Health + wellbeing

The amazing thing that happens by adding silence to your day

- August 14, 2019 3 MIN READ

Recently I’ve been gifted several weekends of absolute quiet.  With two little boys under six, that’s the childless person’s equivalent of a 9 day holiday in the Maldives.  (Or so I imagine). 

Emerging from my quiet weekends my sleep is deeper, my brain works faster and my energy is more consistent. And that got wondering why. 

“Think about silence as an emotional cleanse of the body,” Lisa Forrest told me over the phone recently. 

The ex Olympian turned author, actor and journalist, Lisa now works as a mindfulness coach, via her business Evermind

Cultivating moments of silence in daily life is fundamental to Lisa’s work.   

“Even though I’ve been practicing mindfulness for more than six years, I still can’t help laughing at myself promoting silence as a transformative way of being – my coach used to call my have-a-chat when I swam! And yet, now I find myself craving silence if I haven’t made time for it in my day,” says Lisa. 

Actually way better than a poke in your ribs 

Lisa told Flying Solo that silence brings a refined awareness and quality of mind that quite literally feels spacious. Yet getting there can be hard at first. 

A study from psychologists at the University of California revealed most people would quite literally prefer to be shot through with electric currents than spend time in  their own thoughts. 


According to Lisa getting comfortable with silence begins with getting mindful within our bodies. 

“In MBSR this starts with the very first class when we do a body scan. The first thing the silence of the body scan reveals is just how tired most of us are. Once we acknowledge fatigue, we can make wise choices about how best to care for ourselves –  the first step to avoid burnout,” says Lisa. 

Like a juice cleanse for your brain

According to Lisa our brains feel better after extended periods of silence because it helps redirect our energy. 

Just like juice cleanses help our body eliminate toxins by giving us a break from eating – taking a break from talking gives us an opportunity to process stored or blocked emotions. 

“We start to notice the wandering mind and how often we tell the same stories. Once we hear just what stories are on high rotation and their role in the stress we’re feeling, we can choose which story to follow and which to let go,” says Lisa. 

Lisa says her mindfulness courses focus on the Jon Kabat-Zinn belief that “the quality of mind that arises from paying attention on purpose in the present moment without judgement.”

MBSR focuses on up-skilling a person’s ability to notice the way they spend their time. By asking themselves, how does the way I am spending my silent time helping or hindering my stress levels? And, does it bring me joy?”

According to Lisa cultivating an awareness of our thought processes allows us the freedom to choose new and more nourishing ways to spend our quiet time. 

“Any opportunity to have some silence in our lives is a great opportunity. And we are much better off spending our time being comfortable with silence, rather than coming up with ways to avoid it,” says Lisa.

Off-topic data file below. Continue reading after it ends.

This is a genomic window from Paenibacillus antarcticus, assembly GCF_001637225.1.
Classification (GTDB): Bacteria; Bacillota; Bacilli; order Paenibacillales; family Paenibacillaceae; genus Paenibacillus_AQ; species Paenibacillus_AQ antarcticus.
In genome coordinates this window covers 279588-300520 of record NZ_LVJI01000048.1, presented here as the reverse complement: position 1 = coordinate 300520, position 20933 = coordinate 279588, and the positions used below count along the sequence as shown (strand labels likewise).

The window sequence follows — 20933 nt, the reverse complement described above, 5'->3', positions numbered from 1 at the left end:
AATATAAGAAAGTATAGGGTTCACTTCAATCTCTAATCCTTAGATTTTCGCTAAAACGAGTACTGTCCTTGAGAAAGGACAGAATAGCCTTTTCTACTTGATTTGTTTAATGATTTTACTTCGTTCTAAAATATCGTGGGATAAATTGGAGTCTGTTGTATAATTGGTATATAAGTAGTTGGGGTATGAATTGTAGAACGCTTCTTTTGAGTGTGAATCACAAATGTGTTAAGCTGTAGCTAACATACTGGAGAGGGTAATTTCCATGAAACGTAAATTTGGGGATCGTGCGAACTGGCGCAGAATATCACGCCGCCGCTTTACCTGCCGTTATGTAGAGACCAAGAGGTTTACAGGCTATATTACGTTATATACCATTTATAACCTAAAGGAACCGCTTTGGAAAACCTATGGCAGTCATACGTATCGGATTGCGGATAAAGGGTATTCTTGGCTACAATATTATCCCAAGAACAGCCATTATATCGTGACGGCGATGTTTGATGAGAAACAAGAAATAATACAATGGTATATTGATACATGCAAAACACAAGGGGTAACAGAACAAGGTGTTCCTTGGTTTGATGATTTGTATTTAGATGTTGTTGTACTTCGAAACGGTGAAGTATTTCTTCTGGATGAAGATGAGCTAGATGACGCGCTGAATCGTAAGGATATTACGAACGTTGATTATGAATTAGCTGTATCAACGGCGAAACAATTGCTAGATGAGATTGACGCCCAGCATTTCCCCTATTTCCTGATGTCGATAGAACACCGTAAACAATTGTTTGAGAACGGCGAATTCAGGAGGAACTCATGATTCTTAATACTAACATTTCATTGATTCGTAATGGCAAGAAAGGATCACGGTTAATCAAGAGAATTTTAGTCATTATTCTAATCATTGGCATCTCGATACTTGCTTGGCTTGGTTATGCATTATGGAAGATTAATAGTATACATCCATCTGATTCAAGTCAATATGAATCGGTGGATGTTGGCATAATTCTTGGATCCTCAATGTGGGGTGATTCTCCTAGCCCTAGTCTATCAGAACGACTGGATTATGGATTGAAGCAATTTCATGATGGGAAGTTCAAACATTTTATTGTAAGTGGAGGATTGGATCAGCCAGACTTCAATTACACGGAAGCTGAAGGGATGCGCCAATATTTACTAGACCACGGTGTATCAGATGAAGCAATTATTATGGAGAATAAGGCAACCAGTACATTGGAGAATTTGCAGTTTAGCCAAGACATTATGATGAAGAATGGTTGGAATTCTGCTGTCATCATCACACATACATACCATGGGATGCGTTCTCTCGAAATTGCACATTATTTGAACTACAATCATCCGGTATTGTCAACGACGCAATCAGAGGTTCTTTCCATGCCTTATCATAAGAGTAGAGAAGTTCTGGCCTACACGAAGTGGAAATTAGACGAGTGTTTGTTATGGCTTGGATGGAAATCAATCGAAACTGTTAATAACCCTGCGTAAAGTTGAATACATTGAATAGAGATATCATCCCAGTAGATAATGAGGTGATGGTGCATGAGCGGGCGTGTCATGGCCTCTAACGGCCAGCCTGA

Putting silence and mindfulness into daily practice

Lisa meditates for 30 minutes most days and practices one full day of silence every term throughout the year.  She has also recently committed to annual five day silent retreats with incredible physical results.

“I never could have anticipated the benefits of giving my nervous system time to settle into stillness until my first retreat. I visited my osteopath just after that first one and she was astounded that my trapezius muscles (base of the neck) which usually takes a few dry needles to loosen up, were ‘like jelly’. What have you been doing, she asked, these are not the same shoulders?” 

In addition to these things, Lisa also uses small moments throughout her day to cultivate a mindfulness practice. 

“I’m usually awake before my alarm so I practice an awareness of breath before I get out of bed. I drink my first coffee of the day alone and in silence, tuning into the senses. I’ll drop in and feel my feet on the ground when I’m walking somewhere, or tune into the body if I’m waiting to cross the road,” she says. 

“If I’m having lunch at home alone, I make it a mindful eating practice. And I swim three times a week and swimming mindfully – bringing my mind back again and again to the felt sensations of gliding through water – is sheer gorgeousness and very addictive!”

3 simple ways we can bring silence into our day

Lisa recommends starting with the things we do on a regular basis – and injecting a dose of mindfulness. 

“Eating or drinking anything is improved by really paying attention – and whenever you notice your mind wandering just bring it back to the sensory experience of eating breakfast or drinking a glass of wine, a mindful shower is wonderful,” says Lisa.

“Likewise, a mindful walk – put the phone in your bag (or leave it at home) and instead look up and around at all that there is to see, hear, smell, taste and feel. Anytime you can get some silence is a good thing and as your awareness increases so will the number of opportunities you get to practice it.”